Egyptian Foreign Minister Sameh Shoukry told his Finnish counterpart that “Egypt had hoped for the success of the African Union’s (AU) efforts in managing the file of the Grand Ethiopian Renaissance Dam (GERD), but the negotiations did not yield something tangible and did not achieve the aspired results.”
In a phone call on Sunday, Shoukry stressed to the Finnish Foreign Minister Pekka Haavisto that “Egypt is looking forward to the resumption of negotiations” under the presidency of Félix Tshisekedi, the President of the Democratic Republic of Congo (DRC) and the new head of the AU.
The DRC assumed the presidency of the AU in 2021 in early February, replacing South Africa as chair.
The months-long attempts by South Africa, in its capacity as the chair of the AU in 2020, at mediating a deal to end the deadlock in negotiations in the GERD dispute between Egypt, Sudan, and Ethiopia have failed due to Addis Ababa’s persistent intransigence.
According to a statement by the Egyptian foreign ministry, Shoukry, moreover, stressed to Haavisto Egypt’s insistence on the need to reach a legally binding agreement in the GERD dispute between the three countries before Ethiopia initiates the second stage of filling the dam’s reservoir.
Ethiopia has recently announced that it would start the second phase of filling the GERD’s 74 billion cubic metre reservoir during the rainy season of 2021 with 18.4 billion cubic metres of the Blue Nile’s waters, a year after completing the first filling with 4.9 billion cubic metres.
Shoukry also stressed to his Finnish counterpart that the legally binding agreement could be reached through launching a serious negotiation path, taking into account the interests of the three concerned countries.
Egypt and Sudan have been in talks with Ethiopia for years now to reach a legally binding agreement on the filling and operating of the $4.8 billion near-complete mega dam, which Ethiopia has started building on the Blue Nile since 2011. Ethiopia, however, has proposed a package of “non-binding guidelines” for the filling and operation of the GERD which were rejected by both downstream countries.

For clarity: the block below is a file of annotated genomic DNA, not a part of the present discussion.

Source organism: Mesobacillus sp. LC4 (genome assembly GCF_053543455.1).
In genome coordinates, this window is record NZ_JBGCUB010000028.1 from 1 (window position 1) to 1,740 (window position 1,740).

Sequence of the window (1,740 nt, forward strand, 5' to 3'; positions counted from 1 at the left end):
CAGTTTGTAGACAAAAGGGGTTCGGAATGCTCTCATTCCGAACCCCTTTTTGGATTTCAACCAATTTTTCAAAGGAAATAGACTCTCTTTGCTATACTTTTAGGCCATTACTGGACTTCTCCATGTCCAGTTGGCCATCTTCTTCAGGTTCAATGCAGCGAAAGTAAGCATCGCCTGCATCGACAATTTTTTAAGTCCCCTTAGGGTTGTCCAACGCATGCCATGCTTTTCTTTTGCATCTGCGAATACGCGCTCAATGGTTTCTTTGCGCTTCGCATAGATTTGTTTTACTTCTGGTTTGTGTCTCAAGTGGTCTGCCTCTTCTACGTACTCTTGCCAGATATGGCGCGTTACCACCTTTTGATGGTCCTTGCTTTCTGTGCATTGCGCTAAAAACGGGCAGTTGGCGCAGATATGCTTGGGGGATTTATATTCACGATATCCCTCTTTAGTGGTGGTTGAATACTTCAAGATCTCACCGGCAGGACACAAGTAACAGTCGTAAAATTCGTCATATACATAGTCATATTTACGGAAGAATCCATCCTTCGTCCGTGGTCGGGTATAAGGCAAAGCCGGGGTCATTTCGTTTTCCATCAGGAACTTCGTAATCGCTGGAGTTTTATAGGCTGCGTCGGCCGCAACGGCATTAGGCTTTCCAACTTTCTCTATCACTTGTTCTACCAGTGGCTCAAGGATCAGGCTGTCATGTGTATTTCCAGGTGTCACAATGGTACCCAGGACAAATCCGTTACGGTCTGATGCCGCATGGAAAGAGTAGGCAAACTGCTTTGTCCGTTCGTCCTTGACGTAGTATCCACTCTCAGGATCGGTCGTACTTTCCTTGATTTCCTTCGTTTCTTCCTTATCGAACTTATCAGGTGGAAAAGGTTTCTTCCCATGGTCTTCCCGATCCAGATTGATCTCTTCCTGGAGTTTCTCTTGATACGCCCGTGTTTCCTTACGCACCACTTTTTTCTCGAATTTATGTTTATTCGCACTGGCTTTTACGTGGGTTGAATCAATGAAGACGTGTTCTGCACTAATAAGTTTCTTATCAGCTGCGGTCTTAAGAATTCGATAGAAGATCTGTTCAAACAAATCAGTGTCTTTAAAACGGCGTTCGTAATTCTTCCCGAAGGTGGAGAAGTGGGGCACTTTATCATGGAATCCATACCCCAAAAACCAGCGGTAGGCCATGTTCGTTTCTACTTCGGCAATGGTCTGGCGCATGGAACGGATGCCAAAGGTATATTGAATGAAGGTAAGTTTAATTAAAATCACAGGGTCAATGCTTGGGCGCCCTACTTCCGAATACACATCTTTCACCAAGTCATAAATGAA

“The Egyptian state has expressed its sincere political will to reach a fair and balanced agreement that achieves Ethiopia’s development goals and at the same time preserves Egypt’s rights and secures the two downstream countries from the risks and damages of the GERD,” Shoukry told Haavisto.
Egypt’s 100 million-plus population relies on the Nile River for more than 95 percent of its renewable water resources. It fears the massive $4.8 billion hydropower near-complete project will significantly diminish its crucial water supply, which is already below scarcity level.
Sudan, however, fears the GERD would put the operation of its Roseires dam, whose reservoir is located only 15km away from the Ethiopian dam, and the lives of 20 million Sudanese citizens at “a very high risk” if an agreement regulating its operation and filling is not reached.
Ethiopia, on the other hand, hopes its 6,000-megawatt dam will make it Africa’s largest power exporter and will be a key to its development efforts.
The two foreign ministers also discussed other pertinent issues in the Horn of Africa, according to the statement.